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Milton is in the Money

The thing about affluent cities like Boston is that their high-endproperties always sell quickly, leaving a nice pool of lower-pricedhomes up for grabs.

The thing about affluent cities like Boston is that their high-end properties always sell quickly, leaving a nice pool of lower-priced homes up for grabs. Take the Residences at Brook Hill in Milton’s Lower Mills. This small, tasteful 18-unit development is about 85 percent sold since hitting the market this spring. But the homes that were snapped up were the higher-priced ones.

“I’m surprised,” says listing agent Peter Kelly of Kelley and Rege Properties. “Not that they sold —there’s a market for quality developments like this. But we were surprised that the more expensive ones went first and so quickly. It was the ones priced from $525,000 to $599,000 that sold within the first month.”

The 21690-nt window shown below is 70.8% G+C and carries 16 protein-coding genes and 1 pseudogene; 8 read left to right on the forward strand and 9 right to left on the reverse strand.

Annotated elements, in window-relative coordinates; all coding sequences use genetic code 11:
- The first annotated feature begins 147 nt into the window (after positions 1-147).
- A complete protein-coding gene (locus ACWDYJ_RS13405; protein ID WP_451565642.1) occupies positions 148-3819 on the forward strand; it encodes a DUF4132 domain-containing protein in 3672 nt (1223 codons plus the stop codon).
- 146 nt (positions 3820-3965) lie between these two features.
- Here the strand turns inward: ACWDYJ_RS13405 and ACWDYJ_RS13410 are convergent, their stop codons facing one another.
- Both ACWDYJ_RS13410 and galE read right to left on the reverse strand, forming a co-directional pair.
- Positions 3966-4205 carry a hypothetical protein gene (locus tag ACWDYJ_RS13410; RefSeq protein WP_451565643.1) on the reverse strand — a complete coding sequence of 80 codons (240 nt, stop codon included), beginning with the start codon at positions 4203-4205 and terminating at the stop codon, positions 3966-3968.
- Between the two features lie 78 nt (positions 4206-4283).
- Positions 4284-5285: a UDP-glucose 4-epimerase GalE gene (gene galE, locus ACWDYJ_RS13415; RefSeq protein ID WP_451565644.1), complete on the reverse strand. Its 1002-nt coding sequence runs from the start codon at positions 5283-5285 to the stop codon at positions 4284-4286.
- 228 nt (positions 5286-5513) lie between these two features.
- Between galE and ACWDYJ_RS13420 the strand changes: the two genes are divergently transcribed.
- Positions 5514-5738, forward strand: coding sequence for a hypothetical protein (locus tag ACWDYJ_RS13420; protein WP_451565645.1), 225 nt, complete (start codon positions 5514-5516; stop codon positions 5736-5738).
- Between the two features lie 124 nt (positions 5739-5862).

Brook Hill, whose fanciful name is substantiated by the fact that it’s not too far from Pine Hill Brook, also has three commercial spaces, one of which is a spa, adding a nice on-site amenity for residents. Apartments, which have varied floor plans, range from $379,000 to $599,000. But all are two-bedrooms and two-bathrooms, so even lower-priced ones aren’t studio shoeboxes.

Buyers came from all over, Kelly says, from Boston to the Cape, especially after Money magazine’s 2011 survey put Milton as the second-best place to live in the country.

“Any address in Milton is always desirable. Values in Milton have maintained better than anywhere,”?he says. “But what really helped was being voted the second-best place to live. We saw a big surge in buyers after that. When it comes to that old tale of location, this is it. Milton is hot.”

 
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